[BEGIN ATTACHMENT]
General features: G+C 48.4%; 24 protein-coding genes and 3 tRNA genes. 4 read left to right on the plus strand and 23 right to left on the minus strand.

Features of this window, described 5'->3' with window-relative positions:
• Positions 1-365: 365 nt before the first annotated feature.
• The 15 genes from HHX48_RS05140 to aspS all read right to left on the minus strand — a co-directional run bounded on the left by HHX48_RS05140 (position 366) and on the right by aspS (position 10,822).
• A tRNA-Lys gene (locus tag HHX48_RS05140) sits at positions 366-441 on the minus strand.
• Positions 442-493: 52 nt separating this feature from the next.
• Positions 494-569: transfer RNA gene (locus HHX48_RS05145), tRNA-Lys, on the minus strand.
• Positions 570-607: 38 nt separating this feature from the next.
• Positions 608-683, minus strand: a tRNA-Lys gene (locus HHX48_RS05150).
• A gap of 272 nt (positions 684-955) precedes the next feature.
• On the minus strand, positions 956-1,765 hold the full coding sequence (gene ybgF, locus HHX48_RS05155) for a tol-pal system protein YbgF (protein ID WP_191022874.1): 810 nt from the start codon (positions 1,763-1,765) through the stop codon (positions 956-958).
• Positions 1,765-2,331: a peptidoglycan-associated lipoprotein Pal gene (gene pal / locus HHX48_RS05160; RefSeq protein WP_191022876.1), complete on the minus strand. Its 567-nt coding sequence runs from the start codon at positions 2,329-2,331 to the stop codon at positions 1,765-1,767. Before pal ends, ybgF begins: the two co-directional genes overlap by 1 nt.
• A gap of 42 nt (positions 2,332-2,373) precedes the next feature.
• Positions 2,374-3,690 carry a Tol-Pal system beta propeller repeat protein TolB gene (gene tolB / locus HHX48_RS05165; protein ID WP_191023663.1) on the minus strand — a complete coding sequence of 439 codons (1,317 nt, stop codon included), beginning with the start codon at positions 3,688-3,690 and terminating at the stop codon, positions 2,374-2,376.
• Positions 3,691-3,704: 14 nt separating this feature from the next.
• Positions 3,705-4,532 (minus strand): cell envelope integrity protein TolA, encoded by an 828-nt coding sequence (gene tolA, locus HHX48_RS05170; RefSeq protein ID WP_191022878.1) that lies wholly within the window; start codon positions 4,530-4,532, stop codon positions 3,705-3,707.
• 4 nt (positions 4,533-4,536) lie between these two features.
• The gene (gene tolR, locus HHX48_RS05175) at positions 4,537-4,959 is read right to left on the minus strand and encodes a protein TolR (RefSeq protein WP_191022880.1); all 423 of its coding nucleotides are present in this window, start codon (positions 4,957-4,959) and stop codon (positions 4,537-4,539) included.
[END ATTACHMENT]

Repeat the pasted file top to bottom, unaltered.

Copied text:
General features: G+C 48.4%; 24 protein-coding genes and 3 tRNA genes. 4 read left to right on the plus strand and 23 right to left on the minus strand.

Features of this window, described 5'->3' with window-relative positions:
• Positions 1-365: 365 nt before the first annotated feature.
• The 15 genes from HHX48_RS05140 to aspS all read right to left on the minus strand — a co-directional run bounded on the left by HHX48_RS05140 (position 366) and on the right by aspS (position 10,822).
• A tRNA-Lys gene (locus tag HHX48_RS05140) sits at positions 366-441 on the minus strand.
• Positions 442-493: 52 nt separating this feature from the next.
• Positions 494-569: transfer RNA gene (locus HHX48_RS05145), tRNA-Lys, on the minus strand.
• Positions 570-607: 38 nt separating this feature from the next.
• Positions 608-683, minus strand: a tRNA-Lys gene (locus HHX48_RS05150).
• A gap of 272 nt (positions 684-955) precedes the next feature.
• On the minus strand, positions 956-1,765 hold the full coding sequence (gene ybgF, locus HHX48_RS05155) for a tol-pal system protein YbgF (protein ID WP_191022874.1): 810 nt from the start codon (positions 1,763-1,765) through the stop codon (positions 956-958).
• Positions 1,765-2,331: a peptidoglycan-associated lipoprotein Pal gene (gene pal / locus HHX48_RS05160; RefSeq protein WP_191022876.1), complete on the minus strand. Its 567-nt coding sequence runs from the start codon at positions 2,329-2,331 to the stop codon at positions 1,765-1,767. Before pal ends, ybgF begins: the two co-directional genes overlap by 1 nt.
• A gap of 42 nt (positions 2,332-2,373) precedes the next feature.
• Positions 2,374-3,690 carry a Tol-Pal system beta propeller repeat protein TolB gene (gene tolB / locus HHX48_RS05165; protein ID WP_191023663.1) on the minus strand — a complete coding sequence of 439 codons (1,317 nt, stop codon included), beginning with the start codon at positions 3,688-3,690 and terminating at the stop codon, positions 2,374-2,376.
• Positions 3,691-3,704: 14 nt separating this feature from the next.
• Positions 3,705-4,532 (minus strand): cell envelope integrity protein TolA, encoded by an 828-nt coding sequence (gene tolA, locus HHX48_RS05170; RefSeq protein ID WP_191022878.1) that lies wholly within the window; start codon positions 4,530-4,532, stop codon positions 3,705-3,707.
• 4 nt (positions 4,533-4,536) lie between these two features.
• The gene (gene tolR, locus HHX48_RS05175) at positions 4,537-4,959 is read right to left on the minus strand and encodes a protein TolR (RefSeq protein WP_191022880.1); all 423 of its coding nucleotides are present in this window, start codon (positions 4,957-4,959) and stop codon (positions 4,537-4,539) included.